# Sum of Structured Tensors

When certain operations are performed on a tensor which is formed as a sum of tensors, it can be beneficial to avoid explicitly forming the sum. For example, if a tensor is formed as a sum of a low rank tensor and a sparse tensor, the structure of the summands can make storage, decomposition and operations with other tensors significantly more efficient. The tensor toolbox supports a `sumtensor` object designed to exploit this structure. Here we explain the basics of defining and using sumtensors.

## Contents

- Creating sumtensors
- An Large-Scale Example
- Further examples of the sumtensor constructer
- Use ndims and size for the dimensions of a sumtensor
- Use full to convert a sumtensor to a "generic" tensor
- Use double to convert a sumtensor to a multidimensional array
- Matricized Khatri-Rao product of a sumtensor
- Use innerprod to compute the inner product of a sumtensor
- Use norm for compatibility with the other types of tensors.
- Use CP-ALS to find a CP decomposition of a sumtensor
- Basic operations (plus) for sumtensors
- Subscripted reference for sumtensors

## Creating sumtensors

A sumtensor T can only be delared as a sum of same-sized tensors `T1, T2,...,TN`. The summand tensors are stored in a cell array, which define the "parts" of the sumtensor. The parts of a sumtensor can be (generic) tensors (as `tensor`), sparse tensors (as `sptensor`), Kruskal tensors (as `ktensor`), or Tucker tensors (as `ttensor`). An example of the use of the `sumtensor` constructor follows.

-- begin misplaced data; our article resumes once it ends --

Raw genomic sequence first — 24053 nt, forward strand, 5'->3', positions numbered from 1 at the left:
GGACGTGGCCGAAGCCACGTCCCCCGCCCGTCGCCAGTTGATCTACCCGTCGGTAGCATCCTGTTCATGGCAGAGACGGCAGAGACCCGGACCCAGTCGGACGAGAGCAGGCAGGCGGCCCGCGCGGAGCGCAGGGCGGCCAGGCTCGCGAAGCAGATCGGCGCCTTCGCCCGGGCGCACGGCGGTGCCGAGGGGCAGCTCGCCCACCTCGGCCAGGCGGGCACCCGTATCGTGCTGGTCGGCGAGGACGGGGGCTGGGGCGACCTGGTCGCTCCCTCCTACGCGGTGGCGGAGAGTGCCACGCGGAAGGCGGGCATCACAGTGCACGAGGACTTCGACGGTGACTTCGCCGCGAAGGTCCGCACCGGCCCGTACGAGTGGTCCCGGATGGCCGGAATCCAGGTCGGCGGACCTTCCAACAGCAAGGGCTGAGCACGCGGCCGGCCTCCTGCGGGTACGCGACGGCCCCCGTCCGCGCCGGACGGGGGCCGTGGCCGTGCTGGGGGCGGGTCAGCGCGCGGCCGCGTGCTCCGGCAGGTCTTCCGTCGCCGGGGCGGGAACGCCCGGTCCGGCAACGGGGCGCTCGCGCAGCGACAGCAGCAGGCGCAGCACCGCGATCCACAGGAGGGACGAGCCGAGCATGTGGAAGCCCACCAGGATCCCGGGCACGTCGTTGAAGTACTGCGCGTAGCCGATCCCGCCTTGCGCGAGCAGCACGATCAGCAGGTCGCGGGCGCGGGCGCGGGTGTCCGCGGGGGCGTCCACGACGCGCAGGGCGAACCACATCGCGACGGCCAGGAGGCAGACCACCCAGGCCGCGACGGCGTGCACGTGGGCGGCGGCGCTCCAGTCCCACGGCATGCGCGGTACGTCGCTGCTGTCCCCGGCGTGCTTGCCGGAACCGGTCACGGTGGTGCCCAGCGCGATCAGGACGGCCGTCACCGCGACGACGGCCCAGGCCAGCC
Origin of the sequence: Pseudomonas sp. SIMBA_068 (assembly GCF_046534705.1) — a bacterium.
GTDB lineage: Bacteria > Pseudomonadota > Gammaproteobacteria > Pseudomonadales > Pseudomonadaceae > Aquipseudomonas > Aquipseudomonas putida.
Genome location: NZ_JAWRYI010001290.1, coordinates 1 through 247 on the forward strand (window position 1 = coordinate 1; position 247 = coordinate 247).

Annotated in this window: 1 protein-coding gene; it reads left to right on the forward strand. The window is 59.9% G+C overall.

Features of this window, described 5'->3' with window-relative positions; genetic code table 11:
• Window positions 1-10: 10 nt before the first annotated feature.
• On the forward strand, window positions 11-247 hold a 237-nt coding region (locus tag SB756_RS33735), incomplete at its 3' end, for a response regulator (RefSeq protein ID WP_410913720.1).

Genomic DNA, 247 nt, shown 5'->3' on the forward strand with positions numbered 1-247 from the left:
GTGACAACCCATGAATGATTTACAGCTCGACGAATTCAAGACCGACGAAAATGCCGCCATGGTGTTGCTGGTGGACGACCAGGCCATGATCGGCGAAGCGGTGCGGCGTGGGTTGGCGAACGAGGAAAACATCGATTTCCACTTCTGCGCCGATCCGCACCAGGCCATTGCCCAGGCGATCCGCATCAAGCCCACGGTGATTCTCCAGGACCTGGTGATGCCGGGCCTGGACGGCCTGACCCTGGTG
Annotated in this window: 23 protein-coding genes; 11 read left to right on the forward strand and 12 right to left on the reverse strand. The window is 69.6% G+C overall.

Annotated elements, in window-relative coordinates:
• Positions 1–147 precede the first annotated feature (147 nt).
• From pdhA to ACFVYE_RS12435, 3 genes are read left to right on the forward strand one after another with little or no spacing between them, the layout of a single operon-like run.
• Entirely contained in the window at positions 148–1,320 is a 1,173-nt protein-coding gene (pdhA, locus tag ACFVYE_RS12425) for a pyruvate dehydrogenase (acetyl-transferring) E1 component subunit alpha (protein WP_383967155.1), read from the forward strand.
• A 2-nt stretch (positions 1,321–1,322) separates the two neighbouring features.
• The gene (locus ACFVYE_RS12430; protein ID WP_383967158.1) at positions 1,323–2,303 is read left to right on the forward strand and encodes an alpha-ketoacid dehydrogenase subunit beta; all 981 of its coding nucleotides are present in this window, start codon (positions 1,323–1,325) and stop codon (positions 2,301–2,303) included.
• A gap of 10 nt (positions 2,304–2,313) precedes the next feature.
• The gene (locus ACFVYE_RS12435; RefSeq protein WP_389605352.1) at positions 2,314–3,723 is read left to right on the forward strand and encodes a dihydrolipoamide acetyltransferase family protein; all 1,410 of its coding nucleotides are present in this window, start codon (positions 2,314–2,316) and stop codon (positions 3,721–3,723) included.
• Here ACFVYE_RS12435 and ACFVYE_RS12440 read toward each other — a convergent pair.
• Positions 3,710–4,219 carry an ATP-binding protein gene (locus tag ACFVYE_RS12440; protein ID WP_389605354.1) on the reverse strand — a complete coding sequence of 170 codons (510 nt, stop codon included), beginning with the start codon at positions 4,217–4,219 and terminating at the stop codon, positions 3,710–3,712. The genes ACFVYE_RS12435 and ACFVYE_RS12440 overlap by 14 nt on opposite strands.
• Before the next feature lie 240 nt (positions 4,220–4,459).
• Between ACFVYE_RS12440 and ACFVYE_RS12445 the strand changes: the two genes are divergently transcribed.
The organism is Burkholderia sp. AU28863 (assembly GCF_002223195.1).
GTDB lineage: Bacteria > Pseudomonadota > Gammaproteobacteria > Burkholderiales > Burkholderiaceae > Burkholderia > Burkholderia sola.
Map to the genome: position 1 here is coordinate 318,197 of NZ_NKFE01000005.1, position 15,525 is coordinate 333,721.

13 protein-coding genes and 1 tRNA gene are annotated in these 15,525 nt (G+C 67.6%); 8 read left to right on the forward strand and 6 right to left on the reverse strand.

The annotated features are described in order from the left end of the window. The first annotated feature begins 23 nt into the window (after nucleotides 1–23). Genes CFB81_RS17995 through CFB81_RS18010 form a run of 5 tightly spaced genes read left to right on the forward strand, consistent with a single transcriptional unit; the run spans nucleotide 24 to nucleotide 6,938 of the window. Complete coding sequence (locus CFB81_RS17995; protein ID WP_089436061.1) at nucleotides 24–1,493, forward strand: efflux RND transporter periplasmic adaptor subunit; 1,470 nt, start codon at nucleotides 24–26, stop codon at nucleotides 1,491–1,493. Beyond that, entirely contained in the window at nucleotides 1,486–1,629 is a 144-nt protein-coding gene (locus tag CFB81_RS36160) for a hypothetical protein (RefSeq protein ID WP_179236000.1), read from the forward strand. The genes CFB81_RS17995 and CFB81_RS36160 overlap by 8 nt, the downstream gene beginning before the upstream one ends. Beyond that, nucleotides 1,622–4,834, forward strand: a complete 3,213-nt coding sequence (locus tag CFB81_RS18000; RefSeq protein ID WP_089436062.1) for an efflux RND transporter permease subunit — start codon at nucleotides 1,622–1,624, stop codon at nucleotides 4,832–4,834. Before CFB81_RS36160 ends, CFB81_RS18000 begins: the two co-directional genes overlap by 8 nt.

T1 = tensor(ones(3,3,3)); %<--A tensor T2 = sptensor([1 1 1; 2 2 2; 3 3 2; 2 1 1], 1, [3,3,3]); %<--A sparse tensor T = sumtensor(T1,T2)

T is a sumtensor of size 3 x 3 x 3 with 2 parts T.part{1} is a tensor of size 3 x 3 x 3 T.part{1}(:,:,1) = 1 1 1 1 1 1 1 1 1 T.part{1}(:,:,2) = 1 1 1 1 1 1 1 1 1 T.part{1}(:,:,3) = 1 1 1 1 1 1 1 1 1 T.part{2} is a sparse tensor of size 3 x 3 x 3 with 4 nonzeros (1,1,1) 1 (2,1,1) 1 (2,2,2) 1 (3,3,2) 1

## An Large-Scale Example

For large-scale problems, the `sumtensor` class may make the difference as to whether or not a tensor can be stored in memory. Consider the following example, where is of size , formed from the sum of a `ktensor` and an `sptensor`.

X1 = rand(500, 3); %Generating some factor matrices X2 = rand(500, 3); X3 = rand(500, 3); K = ktensor([1; 1; 1], X1, X2, X3); S = sptenrand([500, 500, 500], 1e-100); ST = sumtensor(K,S); %<-- Declare the sumtensor TT = full(ST); %<-- Form the sum of the tensors explicitly whos ST TT %<--Output the storage information for these variables